Wall Street Wants to Keep You Saddled With Crappy National Collegiate Student Loan Trust Student Loans

Dumpsters of National Collegiate Student Loan Trust loans are sitting out in the real world that consumers are being sued over or have been sued over. The only problem is a sh** load of them are total garbage and not legally enforceable.

Vantage Capital Group LLC, which controls the National Collegiate trusts, reached a deal with the Consumer Financial Protection (CFPB) bureau to stop suing consumers and remove negative information on loans they pursued with bad information. You can read this for more information on the settlement.

The underlying banks and creditors that helped fund the loans had a conniption fit when Vantage Capital Group struck a deal with the CFPB over the National Collegiate Student Loan Trust cesspool of loans.

While the National Collegiate Student Loan Trust loans are the worst-performing student loan investment vehicle ever created by Wall Street, the underlying trusts that funded the loans don’t want to let consumers off the hook.

After getting their hands on the loans, Vantage Capital Group “became alarmed by mounting losses and the trusts’ inability to collect. Tens of thousands of collections lawsuits filed against debtors in state courts across the country yielded little in the way of recoveries. The CFPB alleged it found that in at least 2,500 cases, contractors working for the trusts sued borrowers even though the statute of limitations had expired or they didn’t have the right paperwork.” – Source

The Wall Street money pockets who funded the NCSLT loans are not asserting the loans are not legally collectible. They are saying that if an internal audit of the legality of the loans discovers the loans are garbage, they still want people to repay on them.

Basically Wall Street wants to push their inept business practices and lack of oversight off onto the backs to consumers with NCSLT loans they don’t legally owe.

See also  Why is National Collegiate Student Loan Trust Suing Me After Bankruptcy?
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3 thoughts on “Wall Street Wants to Keep You Saddled With Crappy National Collegiate Student Loan Trust Student Loans”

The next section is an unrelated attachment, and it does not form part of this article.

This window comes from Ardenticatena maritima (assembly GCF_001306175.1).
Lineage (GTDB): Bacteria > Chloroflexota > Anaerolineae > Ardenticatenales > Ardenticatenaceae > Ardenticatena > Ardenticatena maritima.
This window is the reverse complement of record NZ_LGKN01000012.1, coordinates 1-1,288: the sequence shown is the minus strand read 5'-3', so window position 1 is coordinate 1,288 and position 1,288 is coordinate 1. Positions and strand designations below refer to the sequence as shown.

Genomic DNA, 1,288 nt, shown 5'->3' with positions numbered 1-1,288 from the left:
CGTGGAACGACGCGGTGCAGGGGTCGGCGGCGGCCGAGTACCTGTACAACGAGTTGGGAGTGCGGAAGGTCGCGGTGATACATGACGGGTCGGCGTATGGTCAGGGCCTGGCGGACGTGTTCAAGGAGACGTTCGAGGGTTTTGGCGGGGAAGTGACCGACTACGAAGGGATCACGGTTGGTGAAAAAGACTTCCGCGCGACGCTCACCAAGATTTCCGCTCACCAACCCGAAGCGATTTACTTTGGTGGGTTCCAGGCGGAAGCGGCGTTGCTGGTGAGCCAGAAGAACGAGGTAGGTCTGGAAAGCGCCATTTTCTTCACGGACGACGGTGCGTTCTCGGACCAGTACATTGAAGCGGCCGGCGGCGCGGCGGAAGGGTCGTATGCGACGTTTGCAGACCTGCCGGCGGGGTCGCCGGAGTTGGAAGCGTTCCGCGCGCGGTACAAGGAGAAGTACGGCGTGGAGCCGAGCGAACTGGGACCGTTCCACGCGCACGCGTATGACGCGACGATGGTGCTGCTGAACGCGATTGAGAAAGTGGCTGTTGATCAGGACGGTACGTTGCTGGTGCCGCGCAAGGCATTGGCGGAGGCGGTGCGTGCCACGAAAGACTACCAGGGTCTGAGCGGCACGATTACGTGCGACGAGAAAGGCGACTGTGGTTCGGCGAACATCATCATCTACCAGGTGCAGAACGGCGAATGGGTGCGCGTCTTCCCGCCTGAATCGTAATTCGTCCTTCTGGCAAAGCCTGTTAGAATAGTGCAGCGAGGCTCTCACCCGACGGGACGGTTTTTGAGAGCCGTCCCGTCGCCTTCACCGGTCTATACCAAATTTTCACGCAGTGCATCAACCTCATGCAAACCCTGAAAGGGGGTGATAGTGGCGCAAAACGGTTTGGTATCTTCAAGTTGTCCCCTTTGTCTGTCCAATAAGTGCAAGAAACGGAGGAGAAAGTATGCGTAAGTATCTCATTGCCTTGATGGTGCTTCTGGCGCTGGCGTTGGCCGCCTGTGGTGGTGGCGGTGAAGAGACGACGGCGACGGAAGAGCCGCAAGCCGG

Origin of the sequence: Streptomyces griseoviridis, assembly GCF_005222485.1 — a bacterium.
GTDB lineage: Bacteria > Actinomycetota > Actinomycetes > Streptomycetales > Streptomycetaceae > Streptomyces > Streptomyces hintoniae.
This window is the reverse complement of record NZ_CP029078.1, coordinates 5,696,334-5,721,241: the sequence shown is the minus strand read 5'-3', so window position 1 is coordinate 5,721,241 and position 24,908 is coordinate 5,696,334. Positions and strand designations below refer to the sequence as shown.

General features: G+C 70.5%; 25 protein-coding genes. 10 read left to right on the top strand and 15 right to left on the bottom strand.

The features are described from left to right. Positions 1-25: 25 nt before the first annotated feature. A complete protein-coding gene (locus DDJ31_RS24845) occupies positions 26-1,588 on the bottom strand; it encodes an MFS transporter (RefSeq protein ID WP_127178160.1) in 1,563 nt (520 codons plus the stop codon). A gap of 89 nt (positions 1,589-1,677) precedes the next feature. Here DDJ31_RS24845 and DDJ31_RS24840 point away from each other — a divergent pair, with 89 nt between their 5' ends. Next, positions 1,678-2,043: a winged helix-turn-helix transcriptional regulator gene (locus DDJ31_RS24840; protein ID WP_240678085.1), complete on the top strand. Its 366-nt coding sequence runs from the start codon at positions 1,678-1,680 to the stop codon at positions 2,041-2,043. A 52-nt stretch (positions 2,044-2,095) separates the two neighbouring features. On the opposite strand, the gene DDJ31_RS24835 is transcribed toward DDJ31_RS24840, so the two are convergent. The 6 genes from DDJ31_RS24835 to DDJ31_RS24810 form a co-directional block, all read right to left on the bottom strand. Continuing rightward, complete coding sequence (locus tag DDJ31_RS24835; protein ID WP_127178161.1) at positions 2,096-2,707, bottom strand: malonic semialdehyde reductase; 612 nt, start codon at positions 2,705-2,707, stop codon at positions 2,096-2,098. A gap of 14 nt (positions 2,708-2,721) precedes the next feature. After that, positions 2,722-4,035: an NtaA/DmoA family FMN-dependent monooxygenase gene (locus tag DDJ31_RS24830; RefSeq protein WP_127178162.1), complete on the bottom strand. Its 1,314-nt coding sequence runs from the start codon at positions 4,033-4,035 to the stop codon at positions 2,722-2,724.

1. Ugh I can’t stand these people! I took my private loan out with Bank One in 2002 for $25,000 and by 2015 had paid over $29,000. In January of 2015 I became permanently disabled and I still owed $19,000 on this loan, but by this time it was being serviced by AES (American Education Services). This whole ordeal was a nightmare! I was forced to file bankruptcy and I filed an Adversarial Proceeding against National Collegiate Trust and I WON by default judgment, can you believe that? I guess I know why now! They probably knew they couldn’t prove ownership! However, even though I won the judgment, they have assigned my loan to three different collection agencies/attorneys trying to collect. Now how can they get away with this? Why do they not have to follow the rules of the judgment? I am sure if I would have lost by default, they would have my car, or something. So now they have the green light to just have someone call and harass me every couple of months and I have two choices. I can either, call my attorney and pay her $275 an hour to let her fight/threaten them or I can get all upset and stressed out and I can deal with them myself. It is so messed up. I really wish there was a way that I could sue them for my return legal fees for the adversarial proceedings that I am STILL paying off, for the harassment/breaking the law, for continuing to report negatively on my credit report, and for the added stress and toll it’s taken on me. I hope they are taken down and have to pay everyone back. They are vultures! I just wish I could be a part of it!!!! 🙂

  2. NCSLT has sued me twice for the same loan and I beat them both times as a ProSe. The documents they provided in discovery “proving” they had the right to collect was an embarrassment. I highly recommend that anyone sued by this company contact an attorney immediately if you don’t feel comfortable representing yourself. The only way they win is through default judgments.


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